Dutch supervisor De Nederlandsche Bank (DNB) said it would assess whether pension funds and asset managers were ready for switching to a new pensions system.

In documents published this week outlining its vision of future supervision, DNB emphasised that preparation was essential for a smooth transition, describing the planned reforms as “a significant change”.

Dutch pension funds have previously been urged to get ready for system reforms only for the changes not to materialise.

However, DNB said that, although the new system was not yet fully developed, “a transition seems to be unavoidable as the need for innovation is only increasing”.

It made clear that it would assess pension funds’ administration capabilities for flexibility, indicating that current IT systems were often outdated.

Next year, DNB will complete an overview of outsourced administration in a survey that it started this year.

The watchdog said it would also follow up on a survey of pension funds’ visions and strategies, in a move aimed at increasing their operational, organisational and board flexibility as well as resilience.

As part of this, DNB is to monitor how pension funds implement strategies and how they anticipate vulnerabilities and risks.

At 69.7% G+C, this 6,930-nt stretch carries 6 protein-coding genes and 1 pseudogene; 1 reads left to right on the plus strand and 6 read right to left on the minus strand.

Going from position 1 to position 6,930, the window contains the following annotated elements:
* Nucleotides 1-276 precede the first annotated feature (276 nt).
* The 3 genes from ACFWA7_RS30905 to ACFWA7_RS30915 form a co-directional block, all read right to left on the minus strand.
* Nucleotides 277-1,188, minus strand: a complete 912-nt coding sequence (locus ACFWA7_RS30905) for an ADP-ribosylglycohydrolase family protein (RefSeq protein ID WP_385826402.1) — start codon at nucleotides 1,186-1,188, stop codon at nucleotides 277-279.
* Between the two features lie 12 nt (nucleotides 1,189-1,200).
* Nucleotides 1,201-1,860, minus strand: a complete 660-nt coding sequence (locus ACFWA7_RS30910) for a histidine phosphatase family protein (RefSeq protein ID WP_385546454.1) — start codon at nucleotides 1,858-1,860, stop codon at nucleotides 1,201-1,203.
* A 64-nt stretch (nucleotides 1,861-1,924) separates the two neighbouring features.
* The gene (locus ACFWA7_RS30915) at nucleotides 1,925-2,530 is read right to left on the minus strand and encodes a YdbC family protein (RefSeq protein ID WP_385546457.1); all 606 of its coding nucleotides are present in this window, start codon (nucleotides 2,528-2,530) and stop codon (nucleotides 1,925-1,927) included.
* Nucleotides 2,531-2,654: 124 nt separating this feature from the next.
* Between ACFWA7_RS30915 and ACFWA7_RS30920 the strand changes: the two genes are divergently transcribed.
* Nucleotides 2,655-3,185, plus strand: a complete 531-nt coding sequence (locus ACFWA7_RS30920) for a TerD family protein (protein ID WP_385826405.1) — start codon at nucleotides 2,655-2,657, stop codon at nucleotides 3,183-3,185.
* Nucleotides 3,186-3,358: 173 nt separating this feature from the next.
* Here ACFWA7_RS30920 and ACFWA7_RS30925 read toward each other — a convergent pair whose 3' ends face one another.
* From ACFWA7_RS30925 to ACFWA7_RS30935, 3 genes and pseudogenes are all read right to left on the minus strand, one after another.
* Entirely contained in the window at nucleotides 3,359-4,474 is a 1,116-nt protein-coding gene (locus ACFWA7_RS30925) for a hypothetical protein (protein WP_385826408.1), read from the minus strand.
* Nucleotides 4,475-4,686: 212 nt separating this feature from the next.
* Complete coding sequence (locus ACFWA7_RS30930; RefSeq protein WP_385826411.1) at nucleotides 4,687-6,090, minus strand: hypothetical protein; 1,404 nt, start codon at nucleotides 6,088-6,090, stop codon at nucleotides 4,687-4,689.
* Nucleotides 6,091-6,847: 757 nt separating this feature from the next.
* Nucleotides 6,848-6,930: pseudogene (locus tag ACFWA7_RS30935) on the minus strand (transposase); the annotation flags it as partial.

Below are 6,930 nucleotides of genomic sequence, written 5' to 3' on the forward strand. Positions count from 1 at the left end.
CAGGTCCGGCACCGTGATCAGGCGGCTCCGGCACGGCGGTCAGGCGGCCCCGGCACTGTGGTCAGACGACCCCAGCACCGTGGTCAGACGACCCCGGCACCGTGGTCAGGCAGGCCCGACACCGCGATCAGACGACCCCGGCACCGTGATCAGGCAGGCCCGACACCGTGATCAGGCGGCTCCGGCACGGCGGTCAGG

The regulator said it would also assess how asset managers prepared for the anticipated change from collectively managed pension assets to individually accrued pensions as well as the adoption of a greater variety of pension plans.

DNB added that it would look into asset managers’ business models in a competitive market.

In its outlook for the next four years, the watchdog also said it supported convergence of European pension fund supervision. This seems to be at odds with the new government’s intention to resist “new European infringements” on the local oversight of pensions.

However, in the same paragraph, DNB said that it didn’t actually expect European harmonisation on pensions.